24 June 2009

COMICS ARE DOOMED, or maybe not....

"Big World: the Battle for Diversity“, is the second chapter from Scott McCloud’s book Reinventing Comics. The Chapter deals more in depth with the Twelve Revolutions that comics need to under go to become more widely appreciated and accepted. The three revolutions he calls Gender Balance, Minority Representation, and Diversity of Genre from chapter one are the most important. McCloud thinks that if there was a better gender balance, meaning more women writers, artist and readers that comics could potentially have more room to grow both in audience and diversity. McCloud also thinks that Minorities are not represented enough in comics and that there are not enough writers and artist for comics (too many white people).Lastly McCloud wants more diversity in genres of comics. Most comics that come out are either superhero comics or just other knockoffs of another comic‘s great ideas. McCloud thinks that if comics grow in all these areas that comics will become not only more popular, but that the rest of the Twelve Revolutions will come easier.
I agree with McCloud (I know that is weird, right) on all points he made on theses three revolutions. I think that if women were represented in the comic world as more than just big chested and the objects of young boys wet dreams, that comics would be better off. What is so wrong with more women kicking ass like Wonder Woman, or women just having more point in a story than a damsels in distress like Lois Lane? However, I do think in order to connect with a more female audience the writers would have to be women (no mater how hard a man tries we women are still just a little beyond their levels of understanding), which would be part of McCloud’s gender balance definition in his revolutions. Also I think that minorities should be represented more. If comics want to be taken seriously they have to be diverse. It can’t always be a white man saving earth. That drives me crazy. I have not really read a lot of comics yet, but I’m about positive it would be hard to find a well written comic about a Puerto Rican superhero, and that’s if I could find one at all. Last but not least we have Diversity of Genre. I think this might be the most important of all three of the revelations McCloud covers. Not everyone is interested in super hero comic, and no one wants to read the same concept, idea, and story line in every comic. I get that the “great” comics writers like Alan Moore can’t really have great new ideas because it is hard to make a living, but hell why can’t he just get a job at McDonalds and still give us great ideas on the weekend. I think that if comics are going to be about making money and not about doing what you love to do, they might be doomed!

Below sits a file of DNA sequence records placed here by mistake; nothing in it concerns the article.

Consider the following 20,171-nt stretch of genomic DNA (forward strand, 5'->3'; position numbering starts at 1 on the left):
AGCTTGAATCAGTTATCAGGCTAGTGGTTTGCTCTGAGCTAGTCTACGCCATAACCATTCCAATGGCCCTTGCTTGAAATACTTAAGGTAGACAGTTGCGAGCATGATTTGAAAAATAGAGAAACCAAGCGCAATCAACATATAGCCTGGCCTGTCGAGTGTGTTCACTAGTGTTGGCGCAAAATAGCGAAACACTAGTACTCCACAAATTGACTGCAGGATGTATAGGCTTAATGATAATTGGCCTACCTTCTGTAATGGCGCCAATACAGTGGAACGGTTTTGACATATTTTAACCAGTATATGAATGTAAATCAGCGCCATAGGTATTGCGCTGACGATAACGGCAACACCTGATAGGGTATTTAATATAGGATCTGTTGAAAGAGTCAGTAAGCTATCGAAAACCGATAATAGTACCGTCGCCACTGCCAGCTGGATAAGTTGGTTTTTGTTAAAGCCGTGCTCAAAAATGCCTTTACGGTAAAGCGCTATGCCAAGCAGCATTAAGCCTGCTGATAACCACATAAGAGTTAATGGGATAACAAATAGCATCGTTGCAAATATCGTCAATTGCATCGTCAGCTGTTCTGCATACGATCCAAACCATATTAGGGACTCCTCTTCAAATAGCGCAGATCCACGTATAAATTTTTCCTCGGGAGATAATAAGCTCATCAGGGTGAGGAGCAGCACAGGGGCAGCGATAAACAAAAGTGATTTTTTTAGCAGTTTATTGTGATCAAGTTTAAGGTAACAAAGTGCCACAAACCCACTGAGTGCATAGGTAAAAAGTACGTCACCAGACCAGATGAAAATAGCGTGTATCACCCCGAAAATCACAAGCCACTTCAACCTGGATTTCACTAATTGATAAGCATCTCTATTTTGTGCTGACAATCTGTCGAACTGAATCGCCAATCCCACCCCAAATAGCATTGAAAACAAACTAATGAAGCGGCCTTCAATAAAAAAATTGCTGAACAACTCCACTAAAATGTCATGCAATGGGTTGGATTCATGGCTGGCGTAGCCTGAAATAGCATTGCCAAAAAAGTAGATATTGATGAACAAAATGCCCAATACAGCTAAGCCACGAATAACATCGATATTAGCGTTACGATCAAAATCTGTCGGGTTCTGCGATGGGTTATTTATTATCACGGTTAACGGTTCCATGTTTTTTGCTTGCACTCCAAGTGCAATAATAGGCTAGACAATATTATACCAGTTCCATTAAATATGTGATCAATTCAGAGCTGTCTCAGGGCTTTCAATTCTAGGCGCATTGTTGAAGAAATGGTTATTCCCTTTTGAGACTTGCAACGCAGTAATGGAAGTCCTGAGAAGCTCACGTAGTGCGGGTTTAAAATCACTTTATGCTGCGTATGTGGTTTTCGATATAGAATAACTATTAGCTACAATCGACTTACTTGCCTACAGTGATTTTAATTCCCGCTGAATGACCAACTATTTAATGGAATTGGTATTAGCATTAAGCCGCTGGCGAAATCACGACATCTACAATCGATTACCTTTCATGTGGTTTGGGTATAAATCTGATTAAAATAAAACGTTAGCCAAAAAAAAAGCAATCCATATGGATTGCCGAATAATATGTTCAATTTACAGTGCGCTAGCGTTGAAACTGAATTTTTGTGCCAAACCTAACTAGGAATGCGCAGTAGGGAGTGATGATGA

1 comment:

  1. You raise a lot of very interesting points, Amber. Why can't we have more than just big boobed young women kicking ass without losing all their clothes? Why don't we have a Puerto Rican superhero? And why doesn't the "artistic" creator just get a day job?

    I'm glad you're asking the big questions, but keep in mind what we can learn from McCloud suddenly discovering female creators had always been there. Maybe we can find instances of these other situations. I think you'd find that even the best webcomic creators are lucky to post one new page a week because they have day jobs or are still university students. Let's not forget that Wonder Woman regularly kicks ass--even Superman's when the occasion calls for it. And hey, the superhero my Master's Thesis is about is a Mexican American :-)

    Aside from pointing out this lack of diversity, I think McCloud is trying to inspire us to get out there and find it.

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